Some field sources expect the regime to launch a massive operation to take control of Rastan, after having tightened its grip on the city of Qusair and its countryside, which used to serve as a wide-support and supply station for the Free Syrian Army (FSA).
Life to the sound of tanks
Despite everything that has happened and continues to happen in Homs, life still goes on and is closer to normal in areas that kept themselves away from clashes. University students are likely to take their exams despite the high risks, which begin with kidnapping and sniping, and go beyond accusations of treason hurled at them on their way back — all this taking place to the sound of rocket launchers and mortars pounding the FSA strongholds.
Kidnapping is also a different story in Homs. According to Abdul Majid, a 24-year-old college student, “The moment you step outside your front door, you are immediately at risk of being kidnapped by any party whatsoever. You will also be at the mercy of kidnappers, who may require extravagant amounts of money and sometimes in hard cash. Thus, there is no guarantee that you would be released. Some kidnappers could demand to exchange you with another prisoner from another group, or could execute you right away just because you belong to a different neighborhood or sect.”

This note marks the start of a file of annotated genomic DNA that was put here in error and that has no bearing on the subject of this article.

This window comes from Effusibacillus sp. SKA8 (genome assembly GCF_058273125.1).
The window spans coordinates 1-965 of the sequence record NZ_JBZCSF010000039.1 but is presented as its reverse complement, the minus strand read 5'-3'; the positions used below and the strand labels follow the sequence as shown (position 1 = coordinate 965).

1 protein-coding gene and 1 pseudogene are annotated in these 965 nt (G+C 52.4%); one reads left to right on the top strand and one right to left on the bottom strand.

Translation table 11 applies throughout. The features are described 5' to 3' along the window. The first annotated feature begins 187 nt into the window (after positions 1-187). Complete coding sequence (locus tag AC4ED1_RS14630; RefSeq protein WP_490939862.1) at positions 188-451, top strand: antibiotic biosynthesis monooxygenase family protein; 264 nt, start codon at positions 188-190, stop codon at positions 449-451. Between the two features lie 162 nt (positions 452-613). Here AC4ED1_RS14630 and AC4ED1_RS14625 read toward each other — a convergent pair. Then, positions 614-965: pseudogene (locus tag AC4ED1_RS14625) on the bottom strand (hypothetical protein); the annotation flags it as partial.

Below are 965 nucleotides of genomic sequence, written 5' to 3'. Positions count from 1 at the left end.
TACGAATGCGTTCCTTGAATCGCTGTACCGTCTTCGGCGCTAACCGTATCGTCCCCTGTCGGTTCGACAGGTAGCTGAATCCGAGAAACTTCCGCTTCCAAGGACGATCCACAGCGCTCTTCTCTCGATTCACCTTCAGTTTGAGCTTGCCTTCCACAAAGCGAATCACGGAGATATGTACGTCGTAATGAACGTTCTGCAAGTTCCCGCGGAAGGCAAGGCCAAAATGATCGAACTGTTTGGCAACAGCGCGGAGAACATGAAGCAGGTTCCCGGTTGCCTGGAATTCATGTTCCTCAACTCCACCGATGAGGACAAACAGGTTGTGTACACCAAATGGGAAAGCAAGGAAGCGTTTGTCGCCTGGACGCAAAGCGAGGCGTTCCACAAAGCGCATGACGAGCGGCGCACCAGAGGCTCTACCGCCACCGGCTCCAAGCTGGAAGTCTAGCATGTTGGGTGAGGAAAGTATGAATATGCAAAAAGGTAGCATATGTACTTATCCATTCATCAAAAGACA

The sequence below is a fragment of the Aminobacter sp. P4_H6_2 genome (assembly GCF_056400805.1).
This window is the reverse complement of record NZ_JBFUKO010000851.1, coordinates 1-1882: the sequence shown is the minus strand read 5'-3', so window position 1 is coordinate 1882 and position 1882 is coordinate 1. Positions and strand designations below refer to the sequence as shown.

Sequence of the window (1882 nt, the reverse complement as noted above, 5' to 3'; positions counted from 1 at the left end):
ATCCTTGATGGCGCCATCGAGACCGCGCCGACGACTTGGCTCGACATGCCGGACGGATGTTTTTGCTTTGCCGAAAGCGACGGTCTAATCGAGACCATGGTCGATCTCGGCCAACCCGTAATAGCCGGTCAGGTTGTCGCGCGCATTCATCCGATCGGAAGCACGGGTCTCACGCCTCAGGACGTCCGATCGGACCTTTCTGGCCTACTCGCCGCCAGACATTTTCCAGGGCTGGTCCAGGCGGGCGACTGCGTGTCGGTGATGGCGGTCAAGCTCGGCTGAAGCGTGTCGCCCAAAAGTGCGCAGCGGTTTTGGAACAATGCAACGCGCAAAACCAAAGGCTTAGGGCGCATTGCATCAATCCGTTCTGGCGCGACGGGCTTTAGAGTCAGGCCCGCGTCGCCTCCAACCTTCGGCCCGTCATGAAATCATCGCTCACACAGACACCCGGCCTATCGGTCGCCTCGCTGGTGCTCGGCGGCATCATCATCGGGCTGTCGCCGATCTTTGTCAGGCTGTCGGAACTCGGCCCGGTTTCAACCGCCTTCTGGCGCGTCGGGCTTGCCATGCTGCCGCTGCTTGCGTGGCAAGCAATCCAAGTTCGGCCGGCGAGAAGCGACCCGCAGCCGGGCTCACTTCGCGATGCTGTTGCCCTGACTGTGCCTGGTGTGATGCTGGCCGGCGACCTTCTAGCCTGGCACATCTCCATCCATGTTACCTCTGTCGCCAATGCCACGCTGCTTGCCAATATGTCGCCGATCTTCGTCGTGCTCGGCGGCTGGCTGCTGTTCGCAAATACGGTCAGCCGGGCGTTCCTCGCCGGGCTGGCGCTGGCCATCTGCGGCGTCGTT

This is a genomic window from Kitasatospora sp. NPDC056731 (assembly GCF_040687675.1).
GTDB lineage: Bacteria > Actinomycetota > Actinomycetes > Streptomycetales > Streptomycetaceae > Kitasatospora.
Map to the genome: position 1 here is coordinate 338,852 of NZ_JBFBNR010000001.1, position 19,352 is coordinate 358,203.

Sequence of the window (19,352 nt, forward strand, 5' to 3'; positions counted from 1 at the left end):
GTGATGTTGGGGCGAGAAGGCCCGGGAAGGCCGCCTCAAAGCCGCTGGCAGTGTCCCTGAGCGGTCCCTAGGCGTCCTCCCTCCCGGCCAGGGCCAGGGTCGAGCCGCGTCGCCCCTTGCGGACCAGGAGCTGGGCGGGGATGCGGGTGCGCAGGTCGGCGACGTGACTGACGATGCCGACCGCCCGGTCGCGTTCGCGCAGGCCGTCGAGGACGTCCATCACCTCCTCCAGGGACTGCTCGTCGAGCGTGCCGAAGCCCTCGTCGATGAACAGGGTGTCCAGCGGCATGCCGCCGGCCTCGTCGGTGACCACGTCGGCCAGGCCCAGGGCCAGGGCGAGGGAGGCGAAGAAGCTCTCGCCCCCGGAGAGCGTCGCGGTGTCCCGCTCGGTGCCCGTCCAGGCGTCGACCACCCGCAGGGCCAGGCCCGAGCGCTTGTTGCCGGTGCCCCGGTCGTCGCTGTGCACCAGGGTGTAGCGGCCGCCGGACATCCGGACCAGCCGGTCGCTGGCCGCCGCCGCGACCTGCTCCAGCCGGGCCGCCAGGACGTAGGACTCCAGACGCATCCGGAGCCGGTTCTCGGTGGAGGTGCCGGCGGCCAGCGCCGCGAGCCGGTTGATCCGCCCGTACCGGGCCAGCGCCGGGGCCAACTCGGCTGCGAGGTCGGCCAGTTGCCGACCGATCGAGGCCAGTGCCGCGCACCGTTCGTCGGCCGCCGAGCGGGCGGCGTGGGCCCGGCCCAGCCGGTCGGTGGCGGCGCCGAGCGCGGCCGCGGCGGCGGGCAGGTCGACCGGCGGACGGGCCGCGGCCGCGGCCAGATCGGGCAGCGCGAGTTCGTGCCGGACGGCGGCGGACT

In response to the question about what makes people stay in dangerous areas like this, Abdul Majid answered, “Who would feed our children? Who would provide us with income? We, the people of Homs, are forced to dig deep to eat.”